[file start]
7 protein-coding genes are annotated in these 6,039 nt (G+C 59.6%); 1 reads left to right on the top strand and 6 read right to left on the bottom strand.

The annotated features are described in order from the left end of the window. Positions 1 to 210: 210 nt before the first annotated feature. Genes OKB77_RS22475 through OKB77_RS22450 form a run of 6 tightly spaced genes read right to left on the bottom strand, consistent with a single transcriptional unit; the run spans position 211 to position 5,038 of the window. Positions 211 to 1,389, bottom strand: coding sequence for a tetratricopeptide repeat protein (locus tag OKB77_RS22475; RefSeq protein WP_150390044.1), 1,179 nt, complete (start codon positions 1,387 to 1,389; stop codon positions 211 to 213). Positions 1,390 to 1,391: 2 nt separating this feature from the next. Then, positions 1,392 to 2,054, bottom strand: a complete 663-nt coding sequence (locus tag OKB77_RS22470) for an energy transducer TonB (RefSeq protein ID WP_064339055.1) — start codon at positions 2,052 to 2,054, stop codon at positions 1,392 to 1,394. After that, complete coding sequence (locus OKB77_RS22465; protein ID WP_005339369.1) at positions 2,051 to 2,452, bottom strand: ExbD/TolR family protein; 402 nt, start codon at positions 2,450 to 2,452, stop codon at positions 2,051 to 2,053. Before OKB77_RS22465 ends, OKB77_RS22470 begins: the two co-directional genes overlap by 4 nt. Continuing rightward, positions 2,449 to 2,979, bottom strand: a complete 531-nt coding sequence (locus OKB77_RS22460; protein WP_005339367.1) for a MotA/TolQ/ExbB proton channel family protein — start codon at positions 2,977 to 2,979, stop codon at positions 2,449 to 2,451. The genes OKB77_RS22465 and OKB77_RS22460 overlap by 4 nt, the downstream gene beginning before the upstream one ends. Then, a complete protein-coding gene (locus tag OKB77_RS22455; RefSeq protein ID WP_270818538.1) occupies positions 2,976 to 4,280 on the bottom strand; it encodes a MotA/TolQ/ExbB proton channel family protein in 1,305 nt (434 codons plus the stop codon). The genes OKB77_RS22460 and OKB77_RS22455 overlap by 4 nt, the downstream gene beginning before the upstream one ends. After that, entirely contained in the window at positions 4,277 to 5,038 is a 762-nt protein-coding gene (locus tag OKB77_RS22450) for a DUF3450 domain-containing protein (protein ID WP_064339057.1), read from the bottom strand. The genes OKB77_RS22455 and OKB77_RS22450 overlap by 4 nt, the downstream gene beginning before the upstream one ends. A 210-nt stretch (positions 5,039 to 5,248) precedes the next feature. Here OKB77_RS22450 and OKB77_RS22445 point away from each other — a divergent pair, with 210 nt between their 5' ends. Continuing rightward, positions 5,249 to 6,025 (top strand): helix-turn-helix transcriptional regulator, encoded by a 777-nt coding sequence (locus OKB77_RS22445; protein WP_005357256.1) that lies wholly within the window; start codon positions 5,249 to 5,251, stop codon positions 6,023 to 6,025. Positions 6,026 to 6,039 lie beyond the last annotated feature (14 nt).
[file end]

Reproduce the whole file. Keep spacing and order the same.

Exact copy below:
7 protein-coding genes are annotated in these 6,039 nt (G+C 59.6%); 1 reads left to right on the top strand and 6 read right to left on the bottom strand.

The annotated features are described in order from the left end of the window. Positions 1 to 210: 210 nt before the first annotated feature. Genes OKB77_RS22475 through OKB77_RS22450 form a run of 6 tightly spaced genes read right to left on the bottom strand, consistent with a single transcriptional unit; the run spans position 211 to position 5,038 of the window. Positions 211 to 1,389, bottom strand: coding sequence for a tetratricopeptide repeat protein (locus tag OKB77_RS22475; RefSeq protein WP_150390044.1), 1,179 nt, complete (start codon positions 1,387 to 1,389; stop codon positions 211 to 213). Positions 1,390 to 1,391: 2 nt separating this feature from the next. Then, positions 1,392 to 2,054, bottom strand: a complete 663-nt coding sequence (locus tag OKB77_RS22470) for an energy transducer TonB (RefSeq protein ID WP_064339055.1) — start codon at positions 2,052 to 2,054, stop codon at positions 1,392 to 1,394. After that, complete coding sequence (locus OKB77_RS22465; protein ID WP_005339369.1) at positions 2,051 to 2,452, bottom strand: ExbD/TolR family protein; 402 nt, start codon at positions 2,450 to 2,452, stop codon at positions 2,051 to 2,053. Before OKB77_RS22465 ends, OKB77_RS22470 begins: the two co-directional genes overlap by 4 nt. Continuing rightward, positions 2,449 to 2,979, bottom strand: a complete 531-nt coding sequence (locus OKB77_RS22460; protein WP_005339367.1) for a MotA/TolQ/ExbB proton channel family protein — start codon at positions 2,977 to 2,979, stop codon at positions 2,449 to 2,451. The genes OKB77_RS22465 and OKB77_RS22460 overlap by 4 nt, the downstream gene beginning before the upstream one ends. Then, a complete protein-coding gene (locus tag OKB77_RS22455; RefSeq protein ID WP_270818538.1) occupies positions 2,976 to 4,280 on the bottom strand; it encodes a MotA/TolQ/ExbB proton channel family protein in 1,305 nt (434 codons plus the stop codon). The genes OKB77_RS22460 and OKB77_RS22455 overlap by 4 nt, the downstream gene beginning before the upstream one ends. After that, entirely contained in the window at positions 4,277 to 5,038 is a 762-nt protein-coding gene (locus tag OKB77_RS22450) for a DUF3450 domain-containing protein (protein ID WP_064339057.1), read from the bottom strand. The genes OKB77_RS22455 and OKB77_RS22450 overlap by 4 nt, the downstream gene beginning before the upstream one ends. A 210-nt stretch (positions 5,039 to 5,248) precedes the next feature. Here OKB77_RS22450 and OKB77_RS22445 point away from each other — a divergent pair, with 210 nt between their 5' ends. Continuing rightward, positions 5,249 to 6,025 (top strand): helix-turn-helix transcriptional regulator, encoded by a 777-nt coding sequence (locus OKB77_RS22445; protein WP_005357256.1) that lies wholly within the window; start codon positions 5,249 to 5,251, stop codon positions 6,023 to 6,025. Positions 6,026 to 6,039 lie beyond the last annotated feature (14 nt).